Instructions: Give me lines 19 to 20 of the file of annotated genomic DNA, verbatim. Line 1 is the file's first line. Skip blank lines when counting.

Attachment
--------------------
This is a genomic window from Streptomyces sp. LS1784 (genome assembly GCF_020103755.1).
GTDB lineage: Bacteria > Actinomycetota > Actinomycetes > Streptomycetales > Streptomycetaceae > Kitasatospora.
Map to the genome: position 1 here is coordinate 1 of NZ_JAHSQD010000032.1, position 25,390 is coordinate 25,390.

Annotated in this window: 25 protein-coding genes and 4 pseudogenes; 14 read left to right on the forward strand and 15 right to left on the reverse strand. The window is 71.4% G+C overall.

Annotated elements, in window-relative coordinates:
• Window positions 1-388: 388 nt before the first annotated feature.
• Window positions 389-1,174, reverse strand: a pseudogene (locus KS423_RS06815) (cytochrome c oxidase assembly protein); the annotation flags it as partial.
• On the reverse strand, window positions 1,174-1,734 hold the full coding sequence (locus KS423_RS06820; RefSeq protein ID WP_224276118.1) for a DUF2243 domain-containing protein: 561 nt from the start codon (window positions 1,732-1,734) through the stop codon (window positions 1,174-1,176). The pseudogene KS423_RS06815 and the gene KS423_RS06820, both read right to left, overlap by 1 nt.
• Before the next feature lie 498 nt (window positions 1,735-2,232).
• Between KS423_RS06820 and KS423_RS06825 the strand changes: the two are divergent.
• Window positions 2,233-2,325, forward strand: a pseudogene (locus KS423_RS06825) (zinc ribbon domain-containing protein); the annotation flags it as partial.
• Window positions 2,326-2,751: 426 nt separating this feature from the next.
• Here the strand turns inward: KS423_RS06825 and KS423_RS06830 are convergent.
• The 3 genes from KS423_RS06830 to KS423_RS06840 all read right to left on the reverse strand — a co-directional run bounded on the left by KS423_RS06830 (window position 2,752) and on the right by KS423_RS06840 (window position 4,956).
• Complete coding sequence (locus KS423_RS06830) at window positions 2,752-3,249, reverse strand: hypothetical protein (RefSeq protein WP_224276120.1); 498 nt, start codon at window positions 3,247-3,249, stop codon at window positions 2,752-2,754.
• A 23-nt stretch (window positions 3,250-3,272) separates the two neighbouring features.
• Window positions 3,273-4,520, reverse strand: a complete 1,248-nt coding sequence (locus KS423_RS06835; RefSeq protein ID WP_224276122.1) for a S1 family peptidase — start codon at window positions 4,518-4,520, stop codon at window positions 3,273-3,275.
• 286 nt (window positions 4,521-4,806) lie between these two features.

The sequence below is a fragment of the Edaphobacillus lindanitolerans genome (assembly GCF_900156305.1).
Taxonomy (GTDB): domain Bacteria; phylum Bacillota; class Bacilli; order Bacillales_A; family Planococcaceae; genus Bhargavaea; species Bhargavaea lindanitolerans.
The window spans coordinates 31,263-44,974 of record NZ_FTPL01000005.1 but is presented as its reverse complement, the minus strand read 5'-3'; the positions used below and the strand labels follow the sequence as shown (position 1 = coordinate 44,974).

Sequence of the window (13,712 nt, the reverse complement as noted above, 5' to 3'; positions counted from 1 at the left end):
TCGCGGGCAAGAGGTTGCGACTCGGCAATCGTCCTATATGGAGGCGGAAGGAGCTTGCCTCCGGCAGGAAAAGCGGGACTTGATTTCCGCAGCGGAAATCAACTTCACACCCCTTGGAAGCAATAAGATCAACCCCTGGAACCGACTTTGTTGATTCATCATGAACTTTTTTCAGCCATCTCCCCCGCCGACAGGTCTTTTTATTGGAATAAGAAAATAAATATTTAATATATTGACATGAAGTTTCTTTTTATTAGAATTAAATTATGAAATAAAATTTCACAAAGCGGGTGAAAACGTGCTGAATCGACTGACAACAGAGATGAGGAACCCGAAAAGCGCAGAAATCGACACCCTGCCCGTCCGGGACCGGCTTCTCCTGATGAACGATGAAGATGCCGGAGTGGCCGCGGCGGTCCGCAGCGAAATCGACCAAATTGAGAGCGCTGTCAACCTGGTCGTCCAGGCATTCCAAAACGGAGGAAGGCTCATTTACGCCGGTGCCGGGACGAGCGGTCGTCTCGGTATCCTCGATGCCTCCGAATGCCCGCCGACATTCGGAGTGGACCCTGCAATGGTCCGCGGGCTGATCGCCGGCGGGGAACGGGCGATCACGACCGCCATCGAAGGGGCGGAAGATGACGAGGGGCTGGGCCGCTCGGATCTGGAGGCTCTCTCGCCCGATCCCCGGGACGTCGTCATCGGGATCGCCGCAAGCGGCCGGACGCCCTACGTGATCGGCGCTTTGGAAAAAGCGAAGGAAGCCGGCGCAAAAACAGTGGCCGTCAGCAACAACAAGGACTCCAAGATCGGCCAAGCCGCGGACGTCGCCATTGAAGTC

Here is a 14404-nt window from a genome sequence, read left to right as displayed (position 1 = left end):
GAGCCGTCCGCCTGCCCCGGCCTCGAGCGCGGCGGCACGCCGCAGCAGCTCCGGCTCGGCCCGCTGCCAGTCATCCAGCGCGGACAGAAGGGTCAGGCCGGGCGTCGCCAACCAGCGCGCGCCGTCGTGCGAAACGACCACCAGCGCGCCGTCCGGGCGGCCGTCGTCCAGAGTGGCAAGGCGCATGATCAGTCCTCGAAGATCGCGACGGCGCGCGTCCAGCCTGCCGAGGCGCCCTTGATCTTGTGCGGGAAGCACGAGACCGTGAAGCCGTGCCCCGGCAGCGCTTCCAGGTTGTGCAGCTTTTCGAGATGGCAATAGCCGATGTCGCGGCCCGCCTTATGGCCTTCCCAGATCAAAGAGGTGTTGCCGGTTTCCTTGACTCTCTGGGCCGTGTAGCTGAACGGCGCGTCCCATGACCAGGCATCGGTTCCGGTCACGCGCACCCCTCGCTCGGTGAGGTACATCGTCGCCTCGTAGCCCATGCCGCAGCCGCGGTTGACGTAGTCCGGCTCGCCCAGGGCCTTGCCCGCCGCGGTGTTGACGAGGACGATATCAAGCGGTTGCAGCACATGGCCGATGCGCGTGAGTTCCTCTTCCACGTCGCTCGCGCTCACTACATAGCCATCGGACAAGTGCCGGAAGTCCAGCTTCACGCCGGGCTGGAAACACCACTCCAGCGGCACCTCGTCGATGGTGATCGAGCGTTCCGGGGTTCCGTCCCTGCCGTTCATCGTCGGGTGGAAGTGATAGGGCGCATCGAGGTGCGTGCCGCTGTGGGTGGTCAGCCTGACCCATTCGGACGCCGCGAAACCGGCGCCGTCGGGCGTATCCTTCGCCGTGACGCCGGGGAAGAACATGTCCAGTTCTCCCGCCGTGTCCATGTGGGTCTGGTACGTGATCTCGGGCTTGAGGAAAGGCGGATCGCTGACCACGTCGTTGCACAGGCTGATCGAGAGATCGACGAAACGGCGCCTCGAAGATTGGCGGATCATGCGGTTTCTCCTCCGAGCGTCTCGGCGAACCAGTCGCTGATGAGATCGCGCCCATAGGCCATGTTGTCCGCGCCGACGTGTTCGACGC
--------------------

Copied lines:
The sequence below is a fragment of the Edaphobacillus lindanitolerans genome (assembly GCF_900156305.1).
Taxonomy (GTDB): domain Bacteria; phylum Bacillota; class Bacilli; order Bacillales_A; family Planococcaceae; genus Bhargavaea; species Bhargavaea lindanitolerans.